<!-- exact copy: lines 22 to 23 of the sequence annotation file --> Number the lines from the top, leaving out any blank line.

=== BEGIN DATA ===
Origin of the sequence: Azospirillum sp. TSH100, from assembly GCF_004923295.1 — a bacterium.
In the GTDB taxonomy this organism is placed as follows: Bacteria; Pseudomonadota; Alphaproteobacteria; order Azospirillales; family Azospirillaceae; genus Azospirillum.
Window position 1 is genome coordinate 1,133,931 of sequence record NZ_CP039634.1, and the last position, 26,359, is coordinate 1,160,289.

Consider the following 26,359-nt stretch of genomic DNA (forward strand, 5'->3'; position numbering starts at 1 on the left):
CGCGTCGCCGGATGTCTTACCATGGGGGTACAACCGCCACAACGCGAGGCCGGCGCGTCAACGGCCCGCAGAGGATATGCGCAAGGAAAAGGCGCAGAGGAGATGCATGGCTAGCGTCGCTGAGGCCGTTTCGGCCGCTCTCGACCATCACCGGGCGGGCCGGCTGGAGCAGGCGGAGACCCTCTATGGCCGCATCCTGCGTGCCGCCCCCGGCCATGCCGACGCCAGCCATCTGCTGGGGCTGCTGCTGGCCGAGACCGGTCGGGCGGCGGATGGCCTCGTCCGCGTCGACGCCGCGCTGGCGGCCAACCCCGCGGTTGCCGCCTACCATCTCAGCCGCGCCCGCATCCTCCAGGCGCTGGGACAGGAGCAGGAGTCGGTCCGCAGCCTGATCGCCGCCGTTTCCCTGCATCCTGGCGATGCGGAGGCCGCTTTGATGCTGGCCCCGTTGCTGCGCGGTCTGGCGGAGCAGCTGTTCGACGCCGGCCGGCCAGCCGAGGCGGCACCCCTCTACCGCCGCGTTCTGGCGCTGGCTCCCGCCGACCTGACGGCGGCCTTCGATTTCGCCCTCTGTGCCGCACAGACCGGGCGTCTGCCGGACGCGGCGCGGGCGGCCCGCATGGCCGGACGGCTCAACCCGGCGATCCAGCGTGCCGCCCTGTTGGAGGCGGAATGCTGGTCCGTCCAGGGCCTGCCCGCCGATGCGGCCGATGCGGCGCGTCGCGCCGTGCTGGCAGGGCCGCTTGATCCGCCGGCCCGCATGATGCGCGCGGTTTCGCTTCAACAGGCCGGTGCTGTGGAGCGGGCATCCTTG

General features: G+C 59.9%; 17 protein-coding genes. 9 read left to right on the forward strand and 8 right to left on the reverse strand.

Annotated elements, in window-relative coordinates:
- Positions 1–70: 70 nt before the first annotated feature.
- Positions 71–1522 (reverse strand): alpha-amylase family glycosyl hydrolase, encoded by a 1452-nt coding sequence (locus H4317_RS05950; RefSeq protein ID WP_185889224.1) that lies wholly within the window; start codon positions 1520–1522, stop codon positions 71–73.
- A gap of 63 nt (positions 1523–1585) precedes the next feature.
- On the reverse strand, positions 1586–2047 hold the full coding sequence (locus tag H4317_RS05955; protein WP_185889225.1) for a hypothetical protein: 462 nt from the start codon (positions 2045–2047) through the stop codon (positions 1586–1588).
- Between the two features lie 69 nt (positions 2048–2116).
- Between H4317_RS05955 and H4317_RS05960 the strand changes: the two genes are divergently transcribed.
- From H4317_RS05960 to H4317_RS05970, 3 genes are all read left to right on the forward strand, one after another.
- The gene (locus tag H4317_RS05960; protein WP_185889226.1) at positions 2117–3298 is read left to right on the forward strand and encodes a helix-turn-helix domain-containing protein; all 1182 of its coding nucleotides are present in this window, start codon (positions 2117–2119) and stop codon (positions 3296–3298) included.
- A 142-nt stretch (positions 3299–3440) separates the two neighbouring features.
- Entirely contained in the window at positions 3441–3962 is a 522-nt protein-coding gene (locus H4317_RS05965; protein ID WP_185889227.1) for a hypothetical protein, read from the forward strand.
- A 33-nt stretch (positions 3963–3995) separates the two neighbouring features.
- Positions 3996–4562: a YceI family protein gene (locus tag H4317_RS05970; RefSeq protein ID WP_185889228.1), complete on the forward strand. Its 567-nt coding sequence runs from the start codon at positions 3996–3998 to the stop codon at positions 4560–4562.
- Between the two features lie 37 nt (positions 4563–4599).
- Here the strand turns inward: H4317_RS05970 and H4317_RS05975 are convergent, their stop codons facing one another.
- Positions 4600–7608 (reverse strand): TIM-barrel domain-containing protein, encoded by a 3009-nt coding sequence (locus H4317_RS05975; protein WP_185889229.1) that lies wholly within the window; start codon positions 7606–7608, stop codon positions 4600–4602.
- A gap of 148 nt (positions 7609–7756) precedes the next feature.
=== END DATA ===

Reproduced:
- Positions 4600–7608 (reverse strand): TIM-barrel domain-containing protein, encoded by a 3009-nt coding sequence (locus H4317_RS05975; protein WP_185889229.1) that lies wholly within the window; start codon positions 7606–7608, stop codon positions 4600–4602.
- A gap of 148 nt (positions 7609–7756) precedes the next feature.